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In our final installment in this series, we examine additional strategic considerations in the salesforce change for Sioux Falls Supply. From our earlier installments, Sioux Falls Supply is a $400 million in sales PHCP distributor with 35 branches and 112 outside sellers. Initial analyses (Parts 3 and 4) suggest that 66 of the 112 sellers are not needed once e-commerce is introduced and used to its fullest.
The previous analyses, while erstwhile, are numeric with value estimates or “swags” driving the allocation models. In this installment, we examine other allocation considerations that are difficult to put a number to but, nonetheless, are important variables in designing a sales effort that works in a digital environment.
Sioux Falls covers extensive geography across the Heartland and South-Central states. There are territories with a significant amount of “windshield” time where call frequency is low. When redesigning salesforces, we recommend that clients review territory geography boundaries for chances to improve the call frequency.
In the case of Sioux Falls, after account call preferences are considered (Part 4), management should look at the remaining accounts to be called on and how resetting boundaries would influence the number of sellers.
Boundary analysis has one primary goal: to reduce travel time and replace it with call frequency. It also is important to remember that if 1,200 calls per year are the upper limit of calls to be made, most territories should be sized to 10 percent to 15 percent less than this, or 1,080 to 1,020 calls per year.
Why? This extra capacity is needed for unforeseen emergencies and new account development within the new boundaries.
Sales Skill Sets and Specialization
Another consideration in developing a sales effort for the digital future is the unique skill sets of the sales effort. Unique skills include in-depth product or process knowledge; sales type including consultative, enterprise, new account or new product sales; and field service technicians who offer “shop-item” or mature product sales capacity.
Sales specialization is more than an acknowledgment of skill sets of any one particular seller. It requires active management, such as:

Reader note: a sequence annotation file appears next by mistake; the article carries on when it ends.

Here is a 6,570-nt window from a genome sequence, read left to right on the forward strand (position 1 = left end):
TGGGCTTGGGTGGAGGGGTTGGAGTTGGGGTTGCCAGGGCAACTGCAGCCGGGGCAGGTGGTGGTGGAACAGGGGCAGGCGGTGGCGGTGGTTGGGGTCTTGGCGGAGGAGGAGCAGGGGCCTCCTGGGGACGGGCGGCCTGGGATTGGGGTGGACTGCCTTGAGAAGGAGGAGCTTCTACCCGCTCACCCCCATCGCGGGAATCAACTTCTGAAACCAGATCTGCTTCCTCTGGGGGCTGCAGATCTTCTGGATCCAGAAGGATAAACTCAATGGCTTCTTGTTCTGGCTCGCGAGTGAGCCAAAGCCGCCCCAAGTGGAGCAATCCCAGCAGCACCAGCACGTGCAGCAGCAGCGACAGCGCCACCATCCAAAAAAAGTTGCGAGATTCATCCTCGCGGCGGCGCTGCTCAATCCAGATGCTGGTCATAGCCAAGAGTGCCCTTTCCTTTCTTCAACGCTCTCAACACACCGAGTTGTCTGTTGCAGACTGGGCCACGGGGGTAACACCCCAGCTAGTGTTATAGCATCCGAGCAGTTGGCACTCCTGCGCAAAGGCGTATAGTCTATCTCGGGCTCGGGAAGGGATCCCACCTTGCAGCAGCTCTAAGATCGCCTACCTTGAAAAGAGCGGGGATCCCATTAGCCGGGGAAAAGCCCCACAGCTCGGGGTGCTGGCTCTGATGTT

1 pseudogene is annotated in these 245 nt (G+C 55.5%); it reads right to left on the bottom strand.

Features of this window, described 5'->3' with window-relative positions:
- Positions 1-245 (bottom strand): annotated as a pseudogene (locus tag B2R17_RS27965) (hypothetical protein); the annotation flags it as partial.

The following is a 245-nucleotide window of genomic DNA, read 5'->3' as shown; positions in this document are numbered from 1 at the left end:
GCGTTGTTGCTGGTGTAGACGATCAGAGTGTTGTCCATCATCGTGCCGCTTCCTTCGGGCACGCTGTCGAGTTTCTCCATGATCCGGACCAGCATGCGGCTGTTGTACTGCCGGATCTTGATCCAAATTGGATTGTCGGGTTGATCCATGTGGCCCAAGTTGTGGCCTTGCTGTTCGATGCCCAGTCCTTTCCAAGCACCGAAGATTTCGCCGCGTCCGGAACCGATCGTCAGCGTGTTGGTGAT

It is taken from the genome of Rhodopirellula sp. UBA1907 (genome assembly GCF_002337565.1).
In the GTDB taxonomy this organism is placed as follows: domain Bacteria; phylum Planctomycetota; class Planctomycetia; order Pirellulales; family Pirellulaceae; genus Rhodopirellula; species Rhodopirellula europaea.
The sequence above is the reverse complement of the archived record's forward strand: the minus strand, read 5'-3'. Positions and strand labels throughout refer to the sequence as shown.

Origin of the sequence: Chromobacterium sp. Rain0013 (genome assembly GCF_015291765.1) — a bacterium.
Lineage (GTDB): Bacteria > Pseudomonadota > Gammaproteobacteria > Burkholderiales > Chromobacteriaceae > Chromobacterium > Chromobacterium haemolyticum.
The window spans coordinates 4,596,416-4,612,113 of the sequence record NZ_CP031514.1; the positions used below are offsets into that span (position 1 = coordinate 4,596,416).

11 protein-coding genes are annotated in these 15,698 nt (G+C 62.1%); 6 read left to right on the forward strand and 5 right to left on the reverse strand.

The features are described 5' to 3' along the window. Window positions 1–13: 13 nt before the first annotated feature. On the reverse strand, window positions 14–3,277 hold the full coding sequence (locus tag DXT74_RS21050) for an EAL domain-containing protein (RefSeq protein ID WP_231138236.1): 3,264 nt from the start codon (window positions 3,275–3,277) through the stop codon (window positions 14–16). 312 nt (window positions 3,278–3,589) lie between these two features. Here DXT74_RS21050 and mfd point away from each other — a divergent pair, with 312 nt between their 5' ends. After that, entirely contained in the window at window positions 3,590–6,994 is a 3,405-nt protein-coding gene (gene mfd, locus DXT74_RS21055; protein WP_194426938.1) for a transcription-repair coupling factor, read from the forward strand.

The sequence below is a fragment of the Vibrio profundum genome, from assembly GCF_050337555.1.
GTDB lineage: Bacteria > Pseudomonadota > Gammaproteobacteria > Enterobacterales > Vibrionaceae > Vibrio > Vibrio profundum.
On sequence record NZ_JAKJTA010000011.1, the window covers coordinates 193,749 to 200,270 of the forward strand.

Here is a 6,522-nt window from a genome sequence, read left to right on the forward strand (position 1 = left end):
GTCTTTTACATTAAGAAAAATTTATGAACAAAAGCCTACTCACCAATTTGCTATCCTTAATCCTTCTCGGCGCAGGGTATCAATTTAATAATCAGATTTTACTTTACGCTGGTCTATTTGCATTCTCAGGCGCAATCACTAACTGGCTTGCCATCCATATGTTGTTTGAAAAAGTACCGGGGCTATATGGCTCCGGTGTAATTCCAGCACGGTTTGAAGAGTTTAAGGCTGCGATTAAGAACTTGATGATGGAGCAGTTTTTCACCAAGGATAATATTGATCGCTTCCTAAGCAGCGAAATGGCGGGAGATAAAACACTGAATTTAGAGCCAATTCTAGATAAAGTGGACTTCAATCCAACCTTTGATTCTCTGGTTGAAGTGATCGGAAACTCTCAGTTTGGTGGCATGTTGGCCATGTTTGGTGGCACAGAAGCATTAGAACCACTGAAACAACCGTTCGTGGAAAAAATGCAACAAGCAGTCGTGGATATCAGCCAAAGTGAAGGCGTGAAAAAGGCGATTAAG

We often find distributors have sales specialists identified but, too often, the planning and expectations are poorly defined. Consultative sellers who give away the consulting to sell commodity products, field technicians without adequate time and job tracking, and technical sellers without new account goals are common and, for the most part, signal a problem with sales management.
Ability of Sales Management to Adapt
Sioux Falls’ management displays remarkable career longevity. Unfortunately, position longevity in the face of significant business change can be a detriment. In the series, we introduced Sid Kinson, vice president of sales, and Jason Hostrom, vice president of operations. These long-term executives have spent virtually all their careers in traditional distribution full of sellers and branch locations.
Furthermore, until the CEO began the push to digitalize Sioux Falls, they have shown little motivation or interest in moving the firm to a digital future. They are at risk as their skill set has atrophied and, unless they can offer insights into successful change to a digital platform, it would be our recommendation to the CEO that they close out their careers and replace them with execs who have made digital transformations in other firms.
Wholesale distribution is a stable industry where strategy moves and market changes are slow and predictable. Unfortunately, successful digital transformation requires experience away from the old-style branch/sales-intensive firm to an online future with a leaner branch and sales profile. Too many executives are kept on board by the CEO who can’t or doesn’t know how to make this transition. The digital future of the firm is impaired.
Recent distributor surveys find that 70 percent of distributors classify their online efforts as failures; often after investing six or seven figures. Digital failures, from our experience, are two-thirds of the time a result of culture and not software. In short, the existing management of the old school has difficulty in transitioning the firm to a digital future. They too often rationalize, after repeated failed attempts to grow online sales, that online has no future in distribution.
Our series on Sioux Falls’ Supply and its change to a digital future follows common experience in our consulting. Changing the wholesale firm to a digital juggernaut is difficult and much in the way of analysis and planning are needed. Too often, firms simply add technology to launder an order online and feel they are done in their digital efforts. These firms almost always fail in their attempt to drive sales online and grow new online sales.
The most difficult change facing distributors in their online future are cultural changes where managers of long tenure don’t understand how to change the firm to a digital future or underestimate the magnitude of change needed.
As almost three-quarters of distributors consider their digital efforts a failure, there is plenty of need for CEOs and presidents to make changes to the structure of the firm well beyond software purchases and new online position hires. Too often, existing sales, operating and top executives are not moving their firms forward.
As online B-to-B commerce grows at 8 percent per year and three times the current rate of traditional full-service distribution, many firms are losing sales where online orders will be 25 percent of all transactions by 2025 and the industry will be at a tipping point where online success is not an option.
How long distributor shareholders will tolerate poor online progress toward a digital future is not known but, unless they want their share price to drop, the time to make changes is running out.